Ben Jones – So, you know, it’s interesting you bring that up because I think most fund companies don’t distribute these gains and loss reports until the end of the year and what you’re saying is you want to think about it before that and so it might be that you have too much or too little. How do you recommend that people plan for that? Is this just something they should be thinking about all the time, or do you think that you know, you can use last year as a proxy for the year before?

Kathy Howe-Hrach – I think what people should be doing is working with their CPA and doing the tax projections, you know, I think this kind of strategy goes hand in hand with somebody who’s knowledgeable with their taxes, and using that hand in hand CPA advisor working together to maximize the strategy.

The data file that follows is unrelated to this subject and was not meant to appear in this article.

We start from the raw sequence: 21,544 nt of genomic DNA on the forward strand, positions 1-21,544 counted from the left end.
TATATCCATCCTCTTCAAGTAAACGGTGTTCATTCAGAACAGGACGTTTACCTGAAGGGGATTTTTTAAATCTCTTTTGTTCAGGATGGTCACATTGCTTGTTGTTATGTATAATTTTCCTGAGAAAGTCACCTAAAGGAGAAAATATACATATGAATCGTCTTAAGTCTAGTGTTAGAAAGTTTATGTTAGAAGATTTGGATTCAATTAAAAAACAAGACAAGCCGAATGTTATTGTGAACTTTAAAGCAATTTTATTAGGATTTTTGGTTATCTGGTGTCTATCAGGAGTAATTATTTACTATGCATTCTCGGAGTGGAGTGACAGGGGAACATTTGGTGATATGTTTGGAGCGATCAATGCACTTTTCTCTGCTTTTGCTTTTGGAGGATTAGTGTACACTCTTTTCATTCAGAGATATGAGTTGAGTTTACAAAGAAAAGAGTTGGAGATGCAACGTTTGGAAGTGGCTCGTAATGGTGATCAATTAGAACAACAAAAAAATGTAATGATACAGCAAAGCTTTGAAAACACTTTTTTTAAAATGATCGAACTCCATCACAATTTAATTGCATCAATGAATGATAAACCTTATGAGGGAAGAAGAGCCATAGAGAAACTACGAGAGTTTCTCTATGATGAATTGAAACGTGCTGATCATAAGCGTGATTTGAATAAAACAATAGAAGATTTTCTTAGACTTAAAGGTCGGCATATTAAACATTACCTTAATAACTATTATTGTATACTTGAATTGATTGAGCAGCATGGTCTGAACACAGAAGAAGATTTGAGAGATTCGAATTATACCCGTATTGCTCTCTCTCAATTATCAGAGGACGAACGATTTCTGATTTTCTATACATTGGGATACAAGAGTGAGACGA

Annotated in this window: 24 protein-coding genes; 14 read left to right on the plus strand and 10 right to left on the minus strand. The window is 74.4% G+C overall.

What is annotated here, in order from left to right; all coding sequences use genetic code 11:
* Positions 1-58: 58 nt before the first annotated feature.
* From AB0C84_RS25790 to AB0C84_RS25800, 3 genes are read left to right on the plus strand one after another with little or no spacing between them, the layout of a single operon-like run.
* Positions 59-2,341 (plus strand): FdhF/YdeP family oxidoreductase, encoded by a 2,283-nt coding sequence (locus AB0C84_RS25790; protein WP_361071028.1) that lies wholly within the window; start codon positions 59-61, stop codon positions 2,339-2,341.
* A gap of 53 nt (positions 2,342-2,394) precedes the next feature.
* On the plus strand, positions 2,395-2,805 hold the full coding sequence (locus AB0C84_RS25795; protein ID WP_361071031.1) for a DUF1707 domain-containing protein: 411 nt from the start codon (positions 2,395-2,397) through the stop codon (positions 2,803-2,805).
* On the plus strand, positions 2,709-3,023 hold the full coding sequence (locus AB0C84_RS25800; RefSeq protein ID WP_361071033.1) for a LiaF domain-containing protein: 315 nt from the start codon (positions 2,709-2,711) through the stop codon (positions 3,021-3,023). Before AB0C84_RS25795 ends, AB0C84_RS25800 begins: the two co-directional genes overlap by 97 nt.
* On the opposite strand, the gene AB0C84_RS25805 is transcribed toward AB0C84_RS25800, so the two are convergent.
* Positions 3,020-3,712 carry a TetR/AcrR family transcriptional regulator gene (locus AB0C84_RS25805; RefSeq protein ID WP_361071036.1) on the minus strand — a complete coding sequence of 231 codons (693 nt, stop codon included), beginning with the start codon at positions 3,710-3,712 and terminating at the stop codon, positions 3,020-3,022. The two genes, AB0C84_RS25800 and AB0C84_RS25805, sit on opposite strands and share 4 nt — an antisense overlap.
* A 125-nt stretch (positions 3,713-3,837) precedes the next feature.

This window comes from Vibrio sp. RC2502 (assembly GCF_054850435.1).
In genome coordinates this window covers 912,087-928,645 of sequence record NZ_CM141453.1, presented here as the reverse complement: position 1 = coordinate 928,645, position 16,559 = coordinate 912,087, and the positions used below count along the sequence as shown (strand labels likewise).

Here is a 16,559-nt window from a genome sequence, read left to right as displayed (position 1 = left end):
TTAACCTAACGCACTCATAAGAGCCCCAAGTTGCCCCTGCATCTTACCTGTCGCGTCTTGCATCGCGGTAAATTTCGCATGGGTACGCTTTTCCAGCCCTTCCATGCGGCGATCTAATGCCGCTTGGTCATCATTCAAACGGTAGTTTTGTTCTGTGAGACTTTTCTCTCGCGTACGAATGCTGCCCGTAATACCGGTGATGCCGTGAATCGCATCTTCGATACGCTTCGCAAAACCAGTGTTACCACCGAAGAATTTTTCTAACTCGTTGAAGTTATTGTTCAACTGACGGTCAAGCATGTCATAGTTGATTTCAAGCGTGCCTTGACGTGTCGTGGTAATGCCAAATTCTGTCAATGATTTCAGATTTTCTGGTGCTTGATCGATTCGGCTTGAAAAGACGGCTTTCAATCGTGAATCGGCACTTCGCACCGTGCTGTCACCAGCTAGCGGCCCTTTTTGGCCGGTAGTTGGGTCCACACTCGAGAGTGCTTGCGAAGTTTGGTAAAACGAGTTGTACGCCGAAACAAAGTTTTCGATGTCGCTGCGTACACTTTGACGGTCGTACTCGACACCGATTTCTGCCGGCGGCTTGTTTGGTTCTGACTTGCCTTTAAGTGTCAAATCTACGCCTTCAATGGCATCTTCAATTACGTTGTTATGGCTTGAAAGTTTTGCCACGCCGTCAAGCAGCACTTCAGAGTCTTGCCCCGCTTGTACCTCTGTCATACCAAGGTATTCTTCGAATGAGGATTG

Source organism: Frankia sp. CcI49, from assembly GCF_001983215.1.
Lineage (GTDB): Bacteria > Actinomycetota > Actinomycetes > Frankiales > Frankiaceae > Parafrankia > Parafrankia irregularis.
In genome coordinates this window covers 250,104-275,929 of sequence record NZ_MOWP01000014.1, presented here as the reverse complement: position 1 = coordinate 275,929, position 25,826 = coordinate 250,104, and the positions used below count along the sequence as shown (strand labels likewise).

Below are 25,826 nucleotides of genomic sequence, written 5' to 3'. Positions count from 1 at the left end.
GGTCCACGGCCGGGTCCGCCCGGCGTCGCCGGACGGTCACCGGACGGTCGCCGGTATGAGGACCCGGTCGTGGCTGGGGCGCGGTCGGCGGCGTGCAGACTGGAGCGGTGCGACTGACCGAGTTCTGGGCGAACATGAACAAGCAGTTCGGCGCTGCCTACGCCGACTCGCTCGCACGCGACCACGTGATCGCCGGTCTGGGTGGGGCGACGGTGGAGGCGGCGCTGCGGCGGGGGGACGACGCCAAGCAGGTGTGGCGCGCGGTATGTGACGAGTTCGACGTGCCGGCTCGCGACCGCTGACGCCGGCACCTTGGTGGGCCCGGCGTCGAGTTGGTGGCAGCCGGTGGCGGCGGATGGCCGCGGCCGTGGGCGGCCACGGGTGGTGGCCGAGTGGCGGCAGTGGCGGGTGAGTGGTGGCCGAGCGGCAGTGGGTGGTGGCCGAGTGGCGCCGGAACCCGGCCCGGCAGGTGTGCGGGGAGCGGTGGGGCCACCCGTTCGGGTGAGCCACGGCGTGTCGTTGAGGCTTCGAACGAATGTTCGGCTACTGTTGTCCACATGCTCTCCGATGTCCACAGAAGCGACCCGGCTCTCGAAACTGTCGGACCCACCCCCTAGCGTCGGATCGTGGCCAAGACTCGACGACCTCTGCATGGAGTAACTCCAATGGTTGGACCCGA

Ben Jones – Great, and I love that idea of best practice getting the advisor and the CPA together to kind of plan out the taxes towards the end of the year. It makes a lot of sense and I’m not sure how many of our audience are doing that today, but what a great one to add in to the annual review cycle.

Matt Smith – The area of wash sale rules and strategies for complying with those rules is one of the more complicated pieces of the tax loss harvesting puzzle. The details of this process are complex so it’s important to have a plan and know your way around the rules and specifics.

Ben Jones – So let’s talk a little bit about the cost involved in executing one of these strategies. So are there any costs that need to be taken into account, and do those costs maybe void the benefit at some de minimus dollar amount?